James Martin tells Charlotte Hawkins about early TV memory
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The 48-year-old chef returns to screens today with his flagship ITV programme James Martin’s Saturday Morning, where he will be joined by Anton Du Beke, Mark Tilling and John Hooker. The guests are set to discuss romance to mark Valentine’s Day, while they will enjoy a feast of chicken and chorizo, and panna cotta, cooked by James. James is known for his outspoken personality, which has become a hit with viewers since he originally began hosting Saturday Morning Kitchen on the BBC, before his move to ITV.
And in one outburst, James condemned attempts to make food a political issue by forcing opinions of animal welfare on those who opt to eat meat.
Vegans enjoy a lifestyle that’s free of any animal products, including a diet free of meat, milk and eggs.
In recent times, more and more Britons have turned to this way of life, particularly as climate change awareness and the environment have become such contentious issues.
But James claimed he became uneasy with the levels of pressure vegans sometimes put on sections of society, before admitting he would “get disowned” if he ever decided to change his diet.
He asked the Daily Mail “when did it all become so political”, and questioned “why can’t we just eat food and just enjoy it?”
James added: “Food is such a pleasure of life. Why can’t we just enjoy it for what it is?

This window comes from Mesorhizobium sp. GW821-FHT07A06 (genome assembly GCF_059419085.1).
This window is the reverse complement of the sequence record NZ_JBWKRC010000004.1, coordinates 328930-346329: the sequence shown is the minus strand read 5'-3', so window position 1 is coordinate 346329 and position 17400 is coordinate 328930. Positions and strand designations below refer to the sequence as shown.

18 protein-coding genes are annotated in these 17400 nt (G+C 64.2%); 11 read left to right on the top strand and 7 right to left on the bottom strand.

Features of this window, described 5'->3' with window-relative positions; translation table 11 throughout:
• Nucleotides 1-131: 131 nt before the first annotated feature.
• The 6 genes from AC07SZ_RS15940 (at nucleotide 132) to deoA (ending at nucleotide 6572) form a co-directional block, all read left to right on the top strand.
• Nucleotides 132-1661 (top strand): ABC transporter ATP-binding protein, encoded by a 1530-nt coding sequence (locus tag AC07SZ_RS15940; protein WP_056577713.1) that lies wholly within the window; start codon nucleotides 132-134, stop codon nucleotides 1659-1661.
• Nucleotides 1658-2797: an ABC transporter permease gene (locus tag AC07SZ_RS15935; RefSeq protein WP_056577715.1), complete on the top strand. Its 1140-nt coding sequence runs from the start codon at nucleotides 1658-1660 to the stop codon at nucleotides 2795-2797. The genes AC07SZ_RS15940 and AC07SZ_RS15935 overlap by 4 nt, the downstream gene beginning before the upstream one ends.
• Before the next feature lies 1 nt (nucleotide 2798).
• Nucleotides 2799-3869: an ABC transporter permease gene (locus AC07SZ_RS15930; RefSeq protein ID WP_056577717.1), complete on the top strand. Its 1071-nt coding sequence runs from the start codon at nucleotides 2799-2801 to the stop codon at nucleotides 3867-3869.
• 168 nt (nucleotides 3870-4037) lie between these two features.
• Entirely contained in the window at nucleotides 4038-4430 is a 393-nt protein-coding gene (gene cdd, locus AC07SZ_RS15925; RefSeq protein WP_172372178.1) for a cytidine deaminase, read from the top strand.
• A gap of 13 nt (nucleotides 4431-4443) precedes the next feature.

“Nothing against vegans. One of my chefs is vegan. Eat what you like – and teach the rest of us how to cook it better.
“But don’t lecture me on what I should eat.”
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The proud Yorkshireman was also furious about schemes such as Veganuary, which encourages people to take up the lifestyle for the 31 days of January.
He said the UK “has an obsession with eating whatever we want for ten months of the year”, but then “we moan about it in January and February and make all these changes”.
He added two years ago: “No other country in the world does that! I say, eat what you want, but don’t put your opinion all over social media.
“I don’t. Who would listen to some Yorkshire chef anyway?”
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As well as food, James is also blunt on the issue of politics, and has previously blasted Remainers for continuing to want to overturn the referendum result, years after Brexit was voted for.
He attacked pro-EU groups who worried that the UK could suffer food shortages if we left the bloc, a claim decried by the former Ready Steady Cook chef.
Although he admitted “Brexit wasn’t going to be straight-forward”, he remarked in 2017 that “we’re not going to bloody starve”.
He said during an interview with i: “Being a farmer’s kid, I thought the least we can do is support all the amazing producers that produce all the food or wine or beer in the UK.”
The former BBC star said it was time to “talk about what’s amazing about this country and its producers”, as opposed to just “slagging it off and moaning”.
He added: “We are good at moaning and groaning, not so good at praising people.”
Brexit helped James come up with his new show James Martin’s Great British Adventure, which he hoped would give farmers and producers a platform to demonstrate the brilliance of British cuisine.
James detailed how he planned to travel the country, while eating in the “finest restaurants in the land”, cooking up treats on British beaches and enjoying good, old-fashioned chip shops.
He said after the Brexit vote: “I remember thinking, ‘Well, let’s show the country at its best’, adding: “If one good thing comes out of it, then maybe it’ll be that we support the food we produce.”
James Martin’s Saturday Morning airs today on ITV from 9.30am.
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